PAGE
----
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learning from lations.pdf - Developmental Psychology 2010...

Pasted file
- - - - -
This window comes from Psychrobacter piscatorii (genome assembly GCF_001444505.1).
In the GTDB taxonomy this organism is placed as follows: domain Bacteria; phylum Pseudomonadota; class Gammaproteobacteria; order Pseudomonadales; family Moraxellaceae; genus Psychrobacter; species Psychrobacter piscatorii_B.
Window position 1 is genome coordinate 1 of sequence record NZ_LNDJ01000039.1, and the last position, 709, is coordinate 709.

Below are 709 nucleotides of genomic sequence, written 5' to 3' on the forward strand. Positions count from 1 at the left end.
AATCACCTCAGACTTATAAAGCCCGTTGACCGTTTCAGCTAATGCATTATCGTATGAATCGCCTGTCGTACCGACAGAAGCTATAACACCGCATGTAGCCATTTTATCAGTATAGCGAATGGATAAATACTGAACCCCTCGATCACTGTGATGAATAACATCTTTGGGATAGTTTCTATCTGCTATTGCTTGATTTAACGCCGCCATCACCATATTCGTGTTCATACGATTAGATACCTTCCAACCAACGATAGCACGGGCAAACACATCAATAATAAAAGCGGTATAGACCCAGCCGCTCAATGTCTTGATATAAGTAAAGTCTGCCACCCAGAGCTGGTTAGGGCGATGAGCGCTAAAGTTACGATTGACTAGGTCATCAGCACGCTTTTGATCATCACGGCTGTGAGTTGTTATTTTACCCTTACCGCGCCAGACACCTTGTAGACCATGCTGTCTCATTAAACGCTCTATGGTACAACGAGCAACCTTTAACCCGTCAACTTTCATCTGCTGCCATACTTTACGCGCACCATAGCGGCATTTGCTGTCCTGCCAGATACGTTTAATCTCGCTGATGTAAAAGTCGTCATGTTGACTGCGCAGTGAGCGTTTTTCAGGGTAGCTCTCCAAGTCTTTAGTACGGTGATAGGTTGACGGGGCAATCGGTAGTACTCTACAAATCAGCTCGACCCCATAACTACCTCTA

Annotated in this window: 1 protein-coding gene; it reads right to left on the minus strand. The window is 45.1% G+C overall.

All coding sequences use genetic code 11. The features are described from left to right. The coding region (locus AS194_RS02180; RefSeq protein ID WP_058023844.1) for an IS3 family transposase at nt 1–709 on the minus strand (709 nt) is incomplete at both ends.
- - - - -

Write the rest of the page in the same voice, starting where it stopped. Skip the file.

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Learning From Latinos: Contexts, Families, and Child Development in Motion Bruce Fuller University of California, Berkeley Cynthia Garcı´a Coll Brown University Two generations ago, Latino children and families were often defined as disadvantaged, even “culturally deprived,” by psychologists, social scientists, and pediatric researchers. Since then, empirical work from several disciplines has yielded remarkable discoveries regarding the strengths of Latino families and resulting benefits for children. Theoretical advances illuminate how variation in the child’s culturally bounded context or developmental niche reproduces differing socialization practices, forms of cognition, and motivated learning within everyday activities. This review sketches advances in 4 areas: detailing variation in children’s local contexts and households among Latino subgroups, moving beyond Latino– White comparisons; identifying how parenting goals and practices in less acculturated, more traditional families act to reinforce social cohesion and support for children; identifying, in turn, how pressures on children and adolescents to assimilate to novel behavioral norms offer developmental risks, not only new opportunities; and seeing children’s learning and motivation as situated within communities that exercise cognitive demands and social expectations, advancing particular forms of cognitive growth that are embedded within social participation and the motivated desire to become a competent member. This review places the articles that follow within such contemporary lines of work. Together they yield theoretical advances for understanding the growth of all children and adolescents, who necessarily learn and develop within bounded cultural or social-class groups. Keywords: cultural psychology, developmental theory, Latino children A half-century ago, Latino families were set in stark relief against the White middle-class mainstream. The fixed personality traits of “Mexican” children allegedly stemmed from the (equally uniform) practices and cultural traits of their parents, typically cast as harmful deficits when compared with Whites. Scholars helped to legitimate popular conceptions of “culturally deprived homes” that turned out children who saw themselves as “more externally controlled,” and took on fixed personalities infused with “mistrust, shame, and doubt” (D. Hunt, cited in Bettelheim, 1964, p. 2). Families in New York’s Spanish Harlem were adrift in what Oscar Lewis (1966) called a “culture of poverty,” beset by uncar- ing parenting and moral decay. Out west in Los Angeles, the infamous zoot suit riots only confirmed that Latino teenagers faced the same inevitable fate of Black youths. Being raised in el barrio was just like growing up in the ghetto.
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